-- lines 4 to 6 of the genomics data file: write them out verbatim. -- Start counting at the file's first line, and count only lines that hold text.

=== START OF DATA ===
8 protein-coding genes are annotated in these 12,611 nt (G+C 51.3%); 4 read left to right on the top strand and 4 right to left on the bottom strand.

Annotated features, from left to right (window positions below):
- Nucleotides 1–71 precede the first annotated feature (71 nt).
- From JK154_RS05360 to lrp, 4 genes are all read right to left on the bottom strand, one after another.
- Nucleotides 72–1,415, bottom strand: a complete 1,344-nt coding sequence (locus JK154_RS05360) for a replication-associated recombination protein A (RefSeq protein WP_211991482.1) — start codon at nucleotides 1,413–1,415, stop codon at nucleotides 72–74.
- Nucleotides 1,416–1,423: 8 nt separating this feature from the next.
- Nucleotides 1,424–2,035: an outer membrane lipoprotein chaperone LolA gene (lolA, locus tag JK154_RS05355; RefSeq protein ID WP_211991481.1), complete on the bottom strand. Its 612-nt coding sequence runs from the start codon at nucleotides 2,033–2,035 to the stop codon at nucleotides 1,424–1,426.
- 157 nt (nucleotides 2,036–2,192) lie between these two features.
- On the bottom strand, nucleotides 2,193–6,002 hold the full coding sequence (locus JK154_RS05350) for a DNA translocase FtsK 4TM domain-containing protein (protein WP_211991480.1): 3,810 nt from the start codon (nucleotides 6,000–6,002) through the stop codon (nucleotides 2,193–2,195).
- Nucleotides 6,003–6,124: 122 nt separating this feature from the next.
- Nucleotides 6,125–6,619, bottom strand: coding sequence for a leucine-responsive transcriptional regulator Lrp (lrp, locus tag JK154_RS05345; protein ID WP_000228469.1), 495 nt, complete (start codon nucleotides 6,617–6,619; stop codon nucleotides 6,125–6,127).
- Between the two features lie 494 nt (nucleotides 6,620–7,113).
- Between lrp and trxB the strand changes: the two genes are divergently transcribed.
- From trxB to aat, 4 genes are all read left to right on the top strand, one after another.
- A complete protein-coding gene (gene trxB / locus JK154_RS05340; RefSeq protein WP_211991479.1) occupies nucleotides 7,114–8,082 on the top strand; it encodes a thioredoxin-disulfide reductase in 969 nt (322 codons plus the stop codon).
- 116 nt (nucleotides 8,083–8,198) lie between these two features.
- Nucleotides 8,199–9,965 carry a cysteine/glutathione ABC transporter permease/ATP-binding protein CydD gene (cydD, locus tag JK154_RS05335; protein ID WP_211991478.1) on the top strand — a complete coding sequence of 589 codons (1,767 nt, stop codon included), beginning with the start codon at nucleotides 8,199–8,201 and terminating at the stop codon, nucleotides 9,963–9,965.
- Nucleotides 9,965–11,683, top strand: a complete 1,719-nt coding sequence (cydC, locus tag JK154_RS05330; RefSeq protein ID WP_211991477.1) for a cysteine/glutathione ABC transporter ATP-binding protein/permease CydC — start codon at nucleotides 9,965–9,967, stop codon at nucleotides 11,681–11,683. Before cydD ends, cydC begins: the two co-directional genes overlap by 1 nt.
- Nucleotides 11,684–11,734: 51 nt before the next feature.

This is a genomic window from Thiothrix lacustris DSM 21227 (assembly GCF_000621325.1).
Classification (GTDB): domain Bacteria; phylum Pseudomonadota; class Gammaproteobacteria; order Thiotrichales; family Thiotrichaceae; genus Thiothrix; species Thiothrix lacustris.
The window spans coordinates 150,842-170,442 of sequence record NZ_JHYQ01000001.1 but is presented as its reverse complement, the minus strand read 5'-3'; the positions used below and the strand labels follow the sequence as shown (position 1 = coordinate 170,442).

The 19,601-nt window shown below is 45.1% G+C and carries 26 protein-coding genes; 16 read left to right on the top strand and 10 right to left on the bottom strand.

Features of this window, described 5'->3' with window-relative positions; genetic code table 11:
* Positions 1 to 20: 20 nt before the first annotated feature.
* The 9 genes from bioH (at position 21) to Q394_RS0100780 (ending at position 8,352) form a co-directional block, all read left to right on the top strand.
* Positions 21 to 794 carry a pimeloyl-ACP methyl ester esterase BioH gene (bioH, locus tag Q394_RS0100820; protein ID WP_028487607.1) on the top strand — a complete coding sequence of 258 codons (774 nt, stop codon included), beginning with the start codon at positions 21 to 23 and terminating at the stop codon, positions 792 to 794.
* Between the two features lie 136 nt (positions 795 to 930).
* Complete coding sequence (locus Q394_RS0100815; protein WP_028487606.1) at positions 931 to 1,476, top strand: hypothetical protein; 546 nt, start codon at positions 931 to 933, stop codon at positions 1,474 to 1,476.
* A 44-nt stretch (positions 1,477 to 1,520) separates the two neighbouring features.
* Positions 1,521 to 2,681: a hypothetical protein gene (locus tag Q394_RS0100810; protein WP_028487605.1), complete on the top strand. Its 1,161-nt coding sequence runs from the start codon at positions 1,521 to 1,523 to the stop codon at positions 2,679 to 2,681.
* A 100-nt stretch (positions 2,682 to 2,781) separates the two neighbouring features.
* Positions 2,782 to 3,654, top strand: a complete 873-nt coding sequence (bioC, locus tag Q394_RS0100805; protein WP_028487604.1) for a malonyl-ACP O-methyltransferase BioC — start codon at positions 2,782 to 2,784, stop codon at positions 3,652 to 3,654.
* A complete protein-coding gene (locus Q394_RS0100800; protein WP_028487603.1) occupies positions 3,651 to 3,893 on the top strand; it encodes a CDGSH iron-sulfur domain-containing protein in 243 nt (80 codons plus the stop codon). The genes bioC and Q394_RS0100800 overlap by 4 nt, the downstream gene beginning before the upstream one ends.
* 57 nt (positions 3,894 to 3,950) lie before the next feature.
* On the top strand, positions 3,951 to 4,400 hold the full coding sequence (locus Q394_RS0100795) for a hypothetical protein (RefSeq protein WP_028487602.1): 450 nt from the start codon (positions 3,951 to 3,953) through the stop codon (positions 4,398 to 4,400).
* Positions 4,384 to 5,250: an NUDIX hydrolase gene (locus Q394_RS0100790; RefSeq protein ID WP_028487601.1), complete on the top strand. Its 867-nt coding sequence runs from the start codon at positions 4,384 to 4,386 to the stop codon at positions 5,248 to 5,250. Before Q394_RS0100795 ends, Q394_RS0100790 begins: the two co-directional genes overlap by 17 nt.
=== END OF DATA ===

- From JK154_RS05360 to lrp, 4 genes are all read right to left on the bottom strand, one after another.
- Nucleotides 72–1,415, bottom strand: a complete 1,344-nt coding sequence (locus JK154_RS05360) for a replication-associated recombination protein A (RefSeq protein WP_211991482.1) — start codon at nucleotides 1,413–1,415, stop codon at nucleotides 72–74.
- Nucleotides 1,416–1,423: 8 nt separating this feature from the next.